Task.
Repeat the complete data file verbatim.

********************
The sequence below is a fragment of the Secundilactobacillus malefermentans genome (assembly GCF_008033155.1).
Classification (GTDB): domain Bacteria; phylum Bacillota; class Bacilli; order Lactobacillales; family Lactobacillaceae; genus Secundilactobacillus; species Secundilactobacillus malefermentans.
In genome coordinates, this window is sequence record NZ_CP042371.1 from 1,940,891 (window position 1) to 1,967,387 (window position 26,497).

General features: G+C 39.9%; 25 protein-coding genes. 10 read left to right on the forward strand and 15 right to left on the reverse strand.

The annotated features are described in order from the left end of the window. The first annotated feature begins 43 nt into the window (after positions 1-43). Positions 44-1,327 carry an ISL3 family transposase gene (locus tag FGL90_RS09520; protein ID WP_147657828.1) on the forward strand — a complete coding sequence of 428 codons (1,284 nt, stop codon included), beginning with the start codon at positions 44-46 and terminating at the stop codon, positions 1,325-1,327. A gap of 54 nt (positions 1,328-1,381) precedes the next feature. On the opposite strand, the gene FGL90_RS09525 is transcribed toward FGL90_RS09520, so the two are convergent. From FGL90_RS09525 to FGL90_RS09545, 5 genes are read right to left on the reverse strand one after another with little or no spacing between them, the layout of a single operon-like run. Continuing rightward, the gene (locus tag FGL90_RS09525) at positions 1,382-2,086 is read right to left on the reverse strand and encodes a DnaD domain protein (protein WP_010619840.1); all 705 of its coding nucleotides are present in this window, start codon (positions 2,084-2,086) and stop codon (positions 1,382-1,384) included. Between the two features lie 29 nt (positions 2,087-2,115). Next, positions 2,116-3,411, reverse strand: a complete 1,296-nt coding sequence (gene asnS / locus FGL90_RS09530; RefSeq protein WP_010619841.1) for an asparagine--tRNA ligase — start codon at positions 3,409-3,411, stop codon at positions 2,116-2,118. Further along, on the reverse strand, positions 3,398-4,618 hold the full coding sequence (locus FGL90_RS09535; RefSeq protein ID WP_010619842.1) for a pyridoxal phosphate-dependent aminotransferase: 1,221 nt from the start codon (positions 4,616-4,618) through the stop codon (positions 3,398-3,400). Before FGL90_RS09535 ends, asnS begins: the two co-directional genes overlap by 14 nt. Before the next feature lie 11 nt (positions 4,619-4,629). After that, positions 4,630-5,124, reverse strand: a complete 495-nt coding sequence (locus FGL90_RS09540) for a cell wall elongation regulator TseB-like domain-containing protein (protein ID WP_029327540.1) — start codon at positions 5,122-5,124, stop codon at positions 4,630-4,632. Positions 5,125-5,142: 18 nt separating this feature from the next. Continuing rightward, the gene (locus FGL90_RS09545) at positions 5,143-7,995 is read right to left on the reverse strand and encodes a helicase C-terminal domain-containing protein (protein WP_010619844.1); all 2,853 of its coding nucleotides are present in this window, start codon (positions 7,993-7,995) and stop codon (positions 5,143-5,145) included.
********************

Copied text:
The sequence below is a fragment of the Secundilactobacillus malefermentans genome (assembly GCF_008033155.1).
Classification (GTDB): domain Bacteria; phylum Bacillota; class Bacilli; order Lactobacillales; family Lactobacillaceae; genus Secundilactobacillus; species Secundilactobacillus malefermentans.
In genome coordinates, this window is sequence record NZ_CP042371.1 from 1,940,891 (window position 1) to 1,967,387 (window position 26,497).

General features: G+C 39.9%; 25 protein-coding genes. 10 read left to right on the forward strand and 15 right to left on the reverse strand.

The annotated features are described in order from the left end of the window. The first annotated feature begins 43 nt into the window (after positions 1-43). Positions 44-1,327 carry an ISL3 family transposase gene (locus tag FGL90_RS09520; protein ID WP_147657828.1) on the forward strand — a complete coding sequence of 428 codons (1,284 nt, stop codon included), beginning with the start codon at positions 44-46 and terminating at the stop codon, positions 1,325-1,327. A gap of 54 nt (positions 1,328-1,381) precedes the next feature. On the opposite strand, the gene FGL90_RS09525 is transcribed toward FGL90_RS09520, so the two are convergent. From FGL90_RS09525 to FGL90_RS09545, 5 genes are read right to left on the reverse strand one after another with little or no spacing between them, the layout of a single operon-like run. Continuing rightward, the gene (locus tag FGL90_RS09525) at positions 1,382-2,086 is read right to left on the reverse strand and encodes a DnaD domain protein (protein WP_010619840.1); all 705 of its coding nucleotides are present in this window, start codon (positions 2,084-2,086) and stop codon (positions 1,382-1,384) included. Between the two features lie 29 nt (positions 2,087-2,115). Next, positions 2,116-3,411, reverse strand: a complete 1,296-nt coding sequence (gene asnS / locus FGL90_RS09530; RefSeq protein WP_010619841.1) for an asparagine--tRNA ligase — start codon at positions 3,409-3,411, stop codon at positions 2,116-2,118. Further along, on the reverse strand, positions 3,398-4,618 hold the full coding sequence (locus FGL90_RS09535; RefSeq protein ID WP_010619842.1) for a pyridoxal phosphate-dependent aminotransferase: 1,221 nt from the start codon (positions 4,616-4,618) through the stop codon (positions 3,398-3,400). Before FGL90_RS09535 ends, asnS begins: the two co-directional genes overlap by 14 nt. Before the next feature lie 11 nt (positions 4,619-4,629). After that, positions 4,630-5,124, reverse strand: a complete 495-nt coding sequence (locus FGL90_RS09540) for a cell wall elongation regulator TseB-like domain-containing protein (protein ID WP_029327540.1) — start codon at positions 5,122-5,124, stop codon at positions 4,630-4,632. Positions 5,125-5,142: 18 nt separating this feature from the next. Continuing rightward, the gene (locus FGL90_RS09545) at positions 5,143-7,995 is read right to left on the reverse strand and encodes a helicase C-terminal domain-containing protein (protein WP_010619844.1); all 2,853 of its coding nucleotides are present in this window, start codon (positions 7,993-7,995) and stop codon (positions 5,143-5,145) included.